“The wind blows where it wills, and you can hear the sound it makes, but you do not know where it comes from or where it goes…” John 3:8
Reading John 3:8 the other day, the image came to me of a small leaf being wafted up into the air by a breeze, floating along wherever the wind takes it, at the mercy of the airflow. Following Jesus can feel like at times — like being in an airplane that suddenly hits a spot of turbulence and drops down, causing your stomach to do crazy flips.
The wind of the Holy Spirit can also be soothing and gentle, like a rocking chair outside on a porch set in motion by a breezy puff.
As I reflected on this, I thought that when Jesus uses this metaphor of the wind for the action of the Holy Spirit, it serves as a deeper call to trust Him. It is an invitation to lean into the Lord’s plans and purposes for our lives, even when that takes us where we didn’t plan on going. It’s the freedom and flexibility that the Lord desires in us — to be like little children who “go with the flow” and get in the car without knowing the destination.
My reflections reminded me of an incident that happened years ago at a daily Mass at the Lord’s Ranch. We used to sit at two long dining room tables in our main house where Father Thomas would celebrate Mass for us. In our residential houses, we don’t have air conditioning and in the summer when it is very hot, we leave all the windows open. But in the desert area that we live in, a wind storm can kick up suddenly without warning on a calm day and blow through with great gusts of sand and dust. When that happens, everyone scrambles hurriedly around to shut all the windows as the dust and wind whips about. You have to wait until the wind dies down again before you can open the windows again to get some air in the stifling heat.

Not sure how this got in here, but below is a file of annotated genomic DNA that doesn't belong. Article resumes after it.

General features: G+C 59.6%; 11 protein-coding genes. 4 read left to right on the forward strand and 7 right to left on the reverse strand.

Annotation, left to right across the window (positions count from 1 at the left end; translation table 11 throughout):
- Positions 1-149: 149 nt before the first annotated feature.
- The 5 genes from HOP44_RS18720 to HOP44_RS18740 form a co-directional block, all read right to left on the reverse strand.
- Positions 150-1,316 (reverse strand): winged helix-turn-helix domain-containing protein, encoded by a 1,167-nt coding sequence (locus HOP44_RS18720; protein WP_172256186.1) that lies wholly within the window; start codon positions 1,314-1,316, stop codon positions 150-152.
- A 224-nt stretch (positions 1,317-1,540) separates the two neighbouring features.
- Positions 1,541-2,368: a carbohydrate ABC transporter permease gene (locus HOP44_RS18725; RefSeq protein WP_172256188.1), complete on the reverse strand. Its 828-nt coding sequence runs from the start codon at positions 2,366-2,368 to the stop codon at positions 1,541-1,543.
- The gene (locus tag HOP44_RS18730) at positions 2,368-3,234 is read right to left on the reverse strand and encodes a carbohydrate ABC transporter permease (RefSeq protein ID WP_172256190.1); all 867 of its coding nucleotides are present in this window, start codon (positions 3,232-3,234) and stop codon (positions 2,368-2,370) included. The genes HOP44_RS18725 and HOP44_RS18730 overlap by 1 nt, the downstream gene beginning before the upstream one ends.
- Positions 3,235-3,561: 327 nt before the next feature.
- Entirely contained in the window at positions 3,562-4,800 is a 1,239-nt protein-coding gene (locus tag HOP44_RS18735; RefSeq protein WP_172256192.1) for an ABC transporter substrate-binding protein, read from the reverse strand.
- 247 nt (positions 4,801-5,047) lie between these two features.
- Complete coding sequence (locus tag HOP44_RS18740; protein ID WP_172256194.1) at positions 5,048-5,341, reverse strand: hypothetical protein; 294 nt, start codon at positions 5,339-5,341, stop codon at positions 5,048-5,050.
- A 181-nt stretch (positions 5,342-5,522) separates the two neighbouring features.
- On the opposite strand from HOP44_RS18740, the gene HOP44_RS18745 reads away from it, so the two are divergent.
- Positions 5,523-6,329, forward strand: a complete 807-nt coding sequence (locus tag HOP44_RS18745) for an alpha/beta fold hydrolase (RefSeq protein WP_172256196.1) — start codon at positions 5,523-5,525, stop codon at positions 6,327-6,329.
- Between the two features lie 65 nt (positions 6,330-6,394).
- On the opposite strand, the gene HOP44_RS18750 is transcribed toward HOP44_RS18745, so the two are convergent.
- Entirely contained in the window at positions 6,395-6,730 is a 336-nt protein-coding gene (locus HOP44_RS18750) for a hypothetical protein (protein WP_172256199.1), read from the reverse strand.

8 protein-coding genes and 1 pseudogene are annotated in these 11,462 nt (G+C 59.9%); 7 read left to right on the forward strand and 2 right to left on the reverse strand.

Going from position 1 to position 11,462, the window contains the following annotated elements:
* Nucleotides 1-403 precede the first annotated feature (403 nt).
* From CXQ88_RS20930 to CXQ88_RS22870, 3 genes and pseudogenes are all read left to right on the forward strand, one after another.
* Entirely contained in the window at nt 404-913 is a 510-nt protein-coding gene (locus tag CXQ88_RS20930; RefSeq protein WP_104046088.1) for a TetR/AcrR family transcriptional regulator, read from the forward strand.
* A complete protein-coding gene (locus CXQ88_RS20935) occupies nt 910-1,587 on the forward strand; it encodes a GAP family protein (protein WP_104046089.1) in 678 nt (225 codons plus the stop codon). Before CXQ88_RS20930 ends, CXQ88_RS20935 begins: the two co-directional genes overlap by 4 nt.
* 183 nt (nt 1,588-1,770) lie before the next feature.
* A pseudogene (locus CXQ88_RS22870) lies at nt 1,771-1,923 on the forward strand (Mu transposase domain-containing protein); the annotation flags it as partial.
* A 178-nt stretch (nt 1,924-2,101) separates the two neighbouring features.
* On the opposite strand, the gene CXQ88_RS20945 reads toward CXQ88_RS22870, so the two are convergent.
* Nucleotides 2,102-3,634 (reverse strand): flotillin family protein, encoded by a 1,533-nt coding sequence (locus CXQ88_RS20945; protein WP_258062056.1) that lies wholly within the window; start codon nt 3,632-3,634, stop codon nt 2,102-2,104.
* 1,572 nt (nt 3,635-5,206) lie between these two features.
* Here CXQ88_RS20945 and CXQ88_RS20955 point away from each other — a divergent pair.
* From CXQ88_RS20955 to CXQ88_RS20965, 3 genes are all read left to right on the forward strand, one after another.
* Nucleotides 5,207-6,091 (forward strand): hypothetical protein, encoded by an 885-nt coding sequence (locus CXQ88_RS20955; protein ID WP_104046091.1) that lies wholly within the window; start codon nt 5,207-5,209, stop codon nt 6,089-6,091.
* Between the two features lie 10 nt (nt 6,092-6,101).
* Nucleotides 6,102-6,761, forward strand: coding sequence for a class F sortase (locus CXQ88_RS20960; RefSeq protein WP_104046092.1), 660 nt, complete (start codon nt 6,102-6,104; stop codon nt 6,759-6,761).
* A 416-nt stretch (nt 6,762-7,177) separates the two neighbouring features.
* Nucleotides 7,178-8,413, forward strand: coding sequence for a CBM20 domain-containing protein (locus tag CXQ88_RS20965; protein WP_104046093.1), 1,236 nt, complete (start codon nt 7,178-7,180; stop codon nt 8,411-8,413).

At this Mass that day, Fr. Rick was teaching on this Scripture, and how we need to be flexible and docile to the Holy Spirit so that He can lead us where He wants to take us. He said, “Following the Holy Spirit in a deeper way can be very messy. He messes up our plans. We have a schedule and we want things to go a certain way. But suddenly the Lord can throw us a curveball that we aren’t expecting. Then we have to decide what to do — go with the new plan or stubbornly try to hang on to our previous plans.”
At that point in the homily, a sudden dust storm kicked up and the wind came rushing through the open windows in the dining room where we were sitting. The pages in our Bibles started flipping erratically, papers swirled about, and a layer of gritty, fine sand covered everything in the blink of an eye. We jumped up and frantically shut windows to keep out the chaos.
When the room was sealed and quiet, Father Thomas started laughing. “Just like that,” he said, “the wind blows where it wills. We weren’t expecting that, we weren’t ready for it, but the Lord sent that wind because He wanted to. It perfectly illustrates what I was talking about.”
I don’t think any of us there that day forget the lesson. Are we open and willing to have our plans messed up and thrown into disarray so that God’s plans can come forth?
As we are willing to get un-attached from our plans and go with His plans, even when they feel messy and chaotic, we will discover that His plans are always infintely better.